Jim is angry that the church has been either so isolated from the surrounding culture, or in such a war with it, that it has lost its ability to be the salt and light God intends it to be. Jim is angry at the materialism and passivity that keep him and his fellow believers from doing the transformative things that only believers could ever do.

But Jim's is not an anger that craves more control. He doesn't pray that things will go his way. Jim usually prays that somehow, some way, he would be part of what God is doing in the place where he has been sent. You see, Jim's anger isn't about Jim at all. It isn't formed out of the plans and purposes of a claustrophobic kingdom of one. Instead, Jim is a man who knows what it means to be good and angry at the very same time. Jim's anger is the righteous anger of a man who loves God and whose heart has been caught up in the purposes of God's kingdom. Jim's anger isn't the anger of demanding tones and ugly words. It isn't the "I'm in charge here" anger of impatience and quick irritation. It isn't the anger that causes complaints to come quickly and dissatisfaction to be a daily theme.

Jim is angry, very angry, at what sin has done to the world where he lives. This makes his anger full of compassion, wisdom, justice, kindness, and love. Jim anger's relieves the distress of others, rather than adding to it. Jim's anger doesn't allow him to be self-focused. No, it calls him to be involved in the suffering of others and to look for ways to bless them with what is good. Jim's anger doesn't allow him to be selfish with his time or tight with his money. Jim's anger causes him to find joy in investing himself and his resources in the kingdom that has won his heart.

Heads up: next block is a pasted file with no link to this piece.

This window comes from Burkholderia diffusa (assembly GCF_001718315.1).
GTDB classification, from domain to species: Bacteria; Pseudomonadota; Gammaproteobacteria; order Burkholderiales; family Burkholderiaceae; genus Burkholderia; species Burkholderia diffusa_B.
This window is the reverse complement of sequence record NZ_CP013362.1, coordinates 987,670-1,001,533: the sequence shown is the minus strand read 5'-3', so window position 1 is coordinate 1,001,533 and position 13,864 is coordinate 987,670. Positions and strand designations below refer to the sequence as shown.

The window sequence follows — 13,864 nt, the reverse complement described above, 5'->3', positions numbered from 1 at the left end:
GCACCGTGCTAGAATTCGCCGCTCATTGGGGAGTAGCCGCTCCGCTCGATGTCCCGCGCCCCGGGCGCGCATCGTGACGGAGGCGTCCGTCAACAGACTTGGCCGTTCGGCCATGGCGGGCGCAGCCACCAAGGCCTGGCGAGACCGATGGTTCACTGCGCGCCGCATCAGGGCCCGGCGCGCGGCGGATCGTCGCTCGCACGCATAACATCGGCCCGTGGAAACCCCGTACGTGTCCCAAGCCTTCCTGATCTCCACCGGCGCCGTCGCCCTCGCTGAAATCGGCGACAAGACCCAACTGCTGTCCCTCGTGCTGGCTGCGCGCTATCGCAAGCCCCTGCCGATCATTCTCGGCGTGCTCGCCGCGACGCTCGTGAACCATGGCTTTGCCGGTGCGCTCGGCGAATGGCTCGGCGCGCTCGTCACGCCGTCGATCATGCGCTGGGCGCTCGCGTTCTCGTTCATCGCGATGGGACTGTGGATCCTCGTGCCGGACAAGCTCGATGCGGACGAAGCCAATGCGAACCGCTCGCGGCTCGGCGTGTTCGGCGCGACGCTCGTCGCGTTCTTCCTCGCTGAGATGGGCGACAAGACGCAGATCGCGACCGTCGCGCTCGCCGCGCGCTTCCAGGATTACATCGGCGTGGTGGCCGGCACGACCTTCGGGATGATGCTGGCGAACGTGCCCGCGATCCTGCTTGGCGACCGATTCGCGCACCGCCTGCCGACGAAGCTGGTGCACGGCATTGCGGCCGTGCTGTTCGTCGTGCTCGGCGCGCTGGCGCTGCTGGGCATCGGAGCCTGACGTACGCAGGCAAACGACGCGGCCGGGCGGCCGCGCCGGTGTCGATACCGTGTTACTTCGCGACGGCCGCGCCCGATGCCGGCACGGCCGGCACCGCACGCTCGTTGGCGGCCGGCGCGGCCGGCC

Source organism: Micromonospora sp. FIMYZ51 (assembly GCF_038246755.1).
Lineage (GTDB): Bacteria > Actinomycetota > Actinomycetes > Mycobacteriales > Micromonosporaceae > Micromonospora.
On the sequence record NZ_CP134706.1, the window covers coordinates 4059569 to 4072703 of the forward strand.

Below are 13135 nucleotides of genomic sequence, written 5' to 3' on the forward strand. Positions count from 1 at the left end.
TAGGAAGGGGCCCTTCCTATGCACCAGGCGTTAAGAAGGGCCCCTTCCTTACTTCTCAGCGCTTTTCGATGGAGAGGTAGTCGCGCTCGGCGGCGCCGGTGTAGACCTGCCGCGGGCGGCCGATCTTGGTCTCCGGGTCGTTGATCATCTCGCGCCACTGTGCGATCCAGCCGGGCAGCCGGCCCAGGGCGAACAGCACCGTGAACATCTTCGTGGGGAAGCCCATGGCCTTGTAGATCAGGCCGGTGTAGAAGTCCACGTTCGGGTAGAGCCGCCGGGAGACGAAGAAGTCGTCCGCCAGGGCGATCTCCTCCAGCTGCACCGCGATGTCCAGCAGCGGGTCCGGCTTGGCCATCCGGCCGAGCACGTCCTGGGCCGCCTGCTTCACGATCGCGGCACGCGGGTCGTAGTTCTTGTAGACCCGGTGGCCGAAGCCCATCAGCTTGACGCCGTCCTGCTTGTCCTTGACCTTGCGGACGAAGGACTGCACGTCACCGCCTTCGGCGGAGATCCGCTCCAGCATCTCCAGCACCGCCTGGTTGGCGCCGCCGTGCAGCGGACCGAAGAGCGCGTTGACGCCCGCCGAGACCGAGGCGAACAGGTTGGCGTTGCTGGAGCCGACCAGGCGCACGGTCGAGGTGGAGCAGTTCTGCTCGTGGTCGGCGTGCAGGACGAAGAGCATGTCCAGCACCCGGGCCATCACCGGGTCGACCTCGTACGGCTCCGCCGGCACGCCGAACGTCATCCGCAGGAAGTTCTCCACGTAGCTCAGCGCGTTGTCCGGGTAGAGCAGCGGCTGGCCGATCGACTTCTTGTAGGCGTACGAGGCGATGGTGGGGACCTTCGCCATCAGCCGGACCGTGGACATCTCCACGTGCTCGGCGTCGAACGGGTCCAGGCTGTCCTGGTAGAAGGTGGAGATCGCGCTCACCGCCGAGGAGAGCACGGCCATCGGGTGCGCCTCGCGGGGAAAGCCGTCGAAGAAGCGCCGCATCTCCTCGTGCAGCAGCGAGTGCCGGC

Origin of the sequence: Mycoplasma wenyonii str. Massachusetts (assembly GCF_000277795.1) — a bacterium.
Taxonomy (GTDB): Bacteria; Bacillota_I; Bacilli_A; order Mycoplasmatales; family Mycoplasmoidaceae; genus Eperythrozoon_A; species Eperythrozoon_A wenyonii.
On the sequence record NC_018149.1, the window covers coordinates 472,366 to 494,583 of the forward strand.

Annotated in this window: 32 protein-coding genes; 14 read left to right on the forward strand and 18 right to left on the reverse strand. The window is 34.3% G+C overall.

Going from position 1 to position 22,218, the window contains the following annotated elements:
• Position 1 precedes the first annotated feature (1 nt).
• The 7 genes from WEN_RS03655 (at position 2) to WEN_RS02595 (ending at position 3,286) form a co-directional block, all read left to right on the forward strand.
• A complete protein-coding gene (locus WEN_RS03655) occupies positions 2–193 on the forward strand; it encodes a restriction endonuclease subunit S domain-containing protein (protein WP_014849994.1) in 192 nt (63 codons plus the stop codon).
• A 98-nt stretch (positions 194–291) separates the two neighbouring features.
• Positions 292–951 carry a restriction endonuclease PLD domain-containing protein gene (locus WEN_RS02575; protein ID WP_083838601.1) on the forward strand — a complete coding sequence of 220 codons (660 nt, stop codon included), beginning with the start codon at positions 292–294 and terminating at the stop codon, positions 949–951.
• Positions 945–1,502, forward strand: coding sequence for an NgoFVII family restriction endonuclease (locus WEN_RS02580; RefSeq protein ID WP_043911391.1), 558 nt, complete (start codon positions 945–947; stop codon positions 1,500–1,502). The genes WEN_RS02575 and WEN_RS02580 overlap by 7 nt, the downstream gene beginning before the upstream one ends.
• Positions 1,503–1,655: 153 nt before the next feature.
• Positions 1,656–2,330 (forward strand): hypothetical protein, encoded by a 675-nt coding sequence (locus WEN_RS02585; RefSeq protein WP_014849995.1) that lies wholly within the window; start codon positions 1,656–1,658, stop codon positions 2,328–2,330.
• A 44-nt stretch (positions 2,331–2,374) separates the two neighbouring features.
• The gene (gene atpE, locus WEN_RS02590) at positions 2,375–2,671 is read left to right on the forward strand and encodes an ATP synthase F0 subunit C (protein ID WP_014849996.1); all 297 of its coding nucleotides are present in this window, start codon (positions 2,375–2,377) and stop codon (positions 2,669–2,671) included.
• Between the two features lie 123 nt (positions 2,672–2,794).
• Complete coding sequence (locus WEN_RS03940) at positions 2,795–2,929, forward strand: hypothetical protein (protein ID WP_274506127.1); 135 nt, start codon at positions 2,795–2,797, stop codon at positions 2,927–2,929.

Radically Different

Tom and Jim are two angry men whose lives are radically different, and whose angers produce radically different results. Tom is angry because he wants to be God, so he has reduced everything in his life down to the size of his little kingdom of one. His anger is leaving a legacy of fear, hurt, and separation. But Jim's anger honors God by putting God and his kingdom in their rightful place. Jim's anger is leaving a ministry legacy of love, compassion, provision, and healing.

Think about yourself: there is probably never a day in your personal life and ministry when you aren't angry in some way. The crucial question is, "Are you good and angry at the same time?" Look into your heart and humbly ask yourself this question: How much of my daily anger has anything at all to do with the kingdom of God? Then own and confess the places where it doesn't and celebrate the places where it does. Celebrate where grace has transformed your anger and seek the Savior's help where that transformation is still needed. Pray that you would have a heart that is able to be good and angry at the same time.

Paul David Tripp is the president of Paul Tripp Ministries, a nonprofit organization that is "connecting the transforming power of Jesus Christ to everyday life." Paul is also a professor of pastoral life and care at Redeemer Seminary in Dallas (TX) and the executive director of the Center for Pastoral Life and Care in Fort Worth (TX). Paul has written many books on Christian living that are read and distributed internationally. His newest book, "Dangerous Calling: Confronting the Unique Challenges of Pastoral Ministry" will be released in the fall. For more information about Paul and his ministry, visit www.paultripp.com.
Source URL : http://www.christianpost.com/news/how-to-be-good-and-angry-80224/